A week of fatigue as the prospects for the economy, a vaccine and the petulant political landscape came to a convergence. It won’t last forever but it sure feels like that at times. Remarkably, the stock and bond markets have held up and are riding the wave of liquidity provided by central banks and governments around the world. For the United States, Congress has been sparring over the next stimulus package which they both want so they can move onto getting re-elected. The President contracting coronavirus may be that last straw of uncertainty that pushes Congress to pass a deal and move onto the election in November.
The economy continues to recover and it does seem that a vaccine may be near so there is light at the end of the pandemic tunnel. Some of the changes will be permanent as economies around the world will benefit from the efficiencies of cloud computing and a workforce that knows few borders. We were heading in that direction anyway but the pandemic is accelerating the efficiency around labor utilization in service economies. However, there will be pandemic hangovers such as with commercial real estate as office space will need to be re-priced for companies that continue to use a virtual workspace.
This week in the chart of the S&P 500, we did get a breakout from the falling wedge in the chart below. If we can continue higher next week, that goes a long way towards tilting the odds of new all-time highs in October. You can try and read the tea-leaves of what that means for the election but you could also flip a coin and save yourself some time at this point. For now, the equity markets look to be stabilizing and looking towards the post-coronavirus world.
Chart of the Week!
Economic & Central Banking Snippets
- Strong consumer spending helped propel the economy in the third quarter that ended Wednesday. Economists estimate U.S. gross domestic product grew at an annual rate of 30% or more in July through September. But the economy is still digging out of a big hole and few economists expect the third quarter’s robust growth to persist, in part because Americans’ ability and willingness to spend may not hold up at high levels. (WSJ)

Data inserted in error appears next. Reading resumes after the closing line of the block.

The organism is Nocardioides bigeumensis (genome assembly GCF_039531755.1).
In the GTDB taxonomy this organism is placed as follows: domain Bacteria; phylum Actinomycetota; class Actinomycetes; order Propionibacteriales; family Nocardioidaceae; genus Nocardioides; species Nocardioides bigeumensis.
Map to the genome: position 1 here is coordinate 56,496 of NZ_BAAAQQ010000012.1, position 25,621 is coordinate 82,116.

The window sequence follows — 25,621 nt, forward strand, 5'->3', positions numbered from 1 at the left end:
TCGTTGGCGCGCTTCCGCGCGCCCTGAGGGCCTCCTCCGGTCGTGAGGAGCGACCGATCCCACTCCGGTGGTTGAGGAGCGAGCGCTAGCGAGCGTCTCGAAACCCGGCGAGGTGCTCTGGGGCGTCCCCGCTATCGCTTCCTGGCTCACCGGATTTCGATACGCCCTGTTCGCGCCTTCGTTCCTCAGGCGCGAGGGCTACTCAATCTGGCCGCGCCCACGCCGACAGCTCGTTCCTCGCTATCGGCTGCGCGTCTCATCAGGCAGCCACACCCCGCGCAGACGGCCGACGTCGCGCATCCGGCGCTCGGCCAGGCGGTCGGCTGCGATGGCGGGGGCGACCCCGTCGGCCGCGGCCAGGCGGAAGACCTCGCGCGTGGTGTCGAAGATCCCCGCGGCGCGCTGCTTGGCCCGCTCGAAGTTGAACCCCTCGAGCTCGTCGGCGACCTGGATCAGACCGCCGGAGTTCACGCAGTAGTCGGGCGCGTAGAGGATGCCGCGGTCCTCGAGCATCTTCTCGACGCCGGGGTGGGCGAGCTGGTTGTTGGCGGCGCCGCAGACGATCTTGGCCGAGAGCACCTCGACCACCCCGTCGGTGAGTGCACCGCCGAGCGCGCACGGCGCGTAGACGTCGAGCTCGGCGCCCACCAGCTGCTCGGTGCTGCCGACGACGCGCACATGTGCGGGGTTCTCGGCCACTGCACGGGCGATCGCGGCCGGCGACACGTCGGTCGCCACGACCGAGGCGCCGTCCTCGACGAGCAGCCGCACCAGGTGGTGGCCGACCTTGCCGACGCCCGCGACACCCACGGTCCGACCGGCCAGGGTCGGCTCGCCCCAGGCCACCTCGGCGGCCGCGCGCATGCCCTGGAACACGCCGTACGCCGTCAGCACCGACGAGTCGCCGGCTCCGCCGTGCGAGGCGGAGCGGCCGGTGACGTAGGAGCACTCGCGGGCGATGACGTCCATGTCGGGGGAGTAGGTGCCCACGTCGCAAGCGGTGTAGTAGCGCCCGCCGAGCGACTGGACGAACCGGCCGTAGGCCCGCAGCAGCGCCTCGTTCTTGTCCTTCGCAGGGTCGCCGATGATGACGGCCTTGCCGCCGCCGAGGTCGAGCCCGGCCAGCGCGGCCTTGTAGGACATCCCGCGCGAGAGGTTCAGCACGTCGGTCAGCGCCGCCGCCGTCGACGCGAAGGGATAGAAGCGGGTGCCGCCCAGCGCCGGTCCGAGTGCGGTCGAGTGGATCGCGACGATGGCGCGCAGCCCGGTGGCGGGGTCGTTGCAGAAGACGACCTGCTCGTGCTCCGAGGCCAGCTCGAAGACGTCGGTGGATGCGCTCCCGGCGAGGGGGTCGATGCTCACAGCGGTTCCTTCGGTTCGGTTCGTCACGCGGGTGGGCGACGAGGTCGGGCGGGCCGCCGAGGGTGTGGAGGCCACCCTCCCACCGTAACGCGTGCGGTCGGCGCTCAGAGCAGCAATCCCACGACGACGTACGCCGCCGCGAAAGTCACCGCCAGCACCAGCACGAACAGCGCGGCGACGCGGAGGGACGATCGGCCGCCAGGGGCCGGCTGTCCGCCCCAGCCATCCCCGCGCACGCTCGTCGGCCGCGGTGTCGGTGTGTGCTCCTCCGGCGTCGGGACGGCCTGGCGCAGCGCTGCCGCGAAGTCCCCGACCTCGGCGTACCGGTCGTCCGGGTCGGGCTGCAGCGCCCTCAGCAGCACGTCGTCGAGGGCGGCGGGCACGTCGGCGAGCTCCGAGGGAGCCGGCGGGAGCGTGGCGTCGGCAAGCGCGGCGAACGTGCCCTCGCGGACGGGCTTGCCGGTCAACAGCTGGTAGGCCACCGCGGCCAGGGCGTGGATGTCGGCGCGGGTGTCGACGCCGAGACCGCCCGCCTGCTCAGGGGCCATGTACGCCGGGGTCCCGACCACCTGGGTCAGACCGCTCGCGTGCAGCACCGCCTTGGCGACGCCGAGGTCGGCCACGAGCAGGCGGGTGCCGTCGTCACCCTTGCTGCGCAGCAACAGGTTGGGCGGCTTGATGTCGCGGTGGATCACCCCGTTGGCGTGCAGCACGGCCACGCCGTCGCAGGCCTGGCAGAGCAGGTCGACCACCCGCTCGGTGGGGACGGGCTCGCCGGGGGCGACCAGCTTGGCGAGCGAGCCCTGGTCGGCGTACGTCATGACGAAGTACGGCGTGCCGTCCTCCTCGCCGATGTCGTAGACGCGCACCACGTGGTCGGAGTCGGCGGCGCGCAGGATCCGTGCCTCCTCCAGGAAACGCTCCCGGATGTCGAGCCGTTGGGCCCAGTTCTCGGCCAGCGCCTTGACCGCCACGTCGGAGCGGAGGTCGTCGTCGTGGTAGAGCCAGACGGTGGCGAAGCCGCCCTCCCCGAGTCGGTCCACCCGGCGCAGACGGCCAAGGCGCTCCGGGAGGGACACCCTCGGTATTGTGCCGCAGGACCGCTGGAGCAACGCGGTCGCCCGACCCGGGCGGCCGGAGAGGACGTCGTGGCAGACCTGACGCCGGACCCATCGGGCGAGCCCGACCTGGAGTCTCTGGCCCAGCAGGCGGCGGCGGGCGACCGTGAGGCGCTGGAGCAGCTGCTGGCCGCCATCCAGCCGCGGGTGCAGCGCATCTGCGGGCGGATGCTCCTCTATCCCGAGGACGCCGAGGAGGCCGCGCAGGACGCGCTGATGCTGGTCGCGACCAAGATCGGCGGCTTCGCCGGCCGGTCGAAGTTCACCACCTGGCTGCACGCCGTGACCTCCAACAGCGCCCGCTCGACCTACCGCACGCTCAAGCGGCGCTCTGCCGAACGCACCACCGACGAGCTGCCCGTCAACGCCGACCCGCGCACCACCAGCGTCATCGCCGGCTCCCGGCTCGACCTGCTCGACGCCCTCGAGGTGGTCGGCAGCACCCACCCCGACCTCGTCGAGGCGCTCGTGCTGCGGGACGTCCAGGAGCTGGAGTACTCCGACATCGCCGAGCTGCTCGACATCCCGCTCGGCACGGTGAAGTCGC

- The September jobs report came in at +661,000 jobs which was lower than expectations. On a brighter note, the unemployment rate fell to 7.9% from 8.1%, as fewer people filed for claims. Around 51% of the jobs lost since March have been added back, but there are still at least 10.7 million people officially unemployed, according to the U.S. Bureau of Labor Statistics. (Investopedia)
- The U.S. Federal Reserve will still require that banks stop share buybacks for institutions with over $100bn in assets for the fourth quarter. Dividend payments will also be capped and tied to a formula based on recent income.The central bank cited “continued economic uncertainty from the coronavirus response.” (Investopedia)
- U.S. manufacturing activity continues to rebound. A pair of new manufacturing surveys released Thursday show firms saw solid demand domestically and from abroad in September, leading to backlogs of new orders. Despite the gains, there are signs factories continue to shrink their workforces. The picture is similar in Europe and Asia, where manufacturers are cutting jobs even though they have recovered much of the ground lost during the coronavirus-induced lockdowns earlier this year, David Harrison and Paul Hannon report. (WSJ)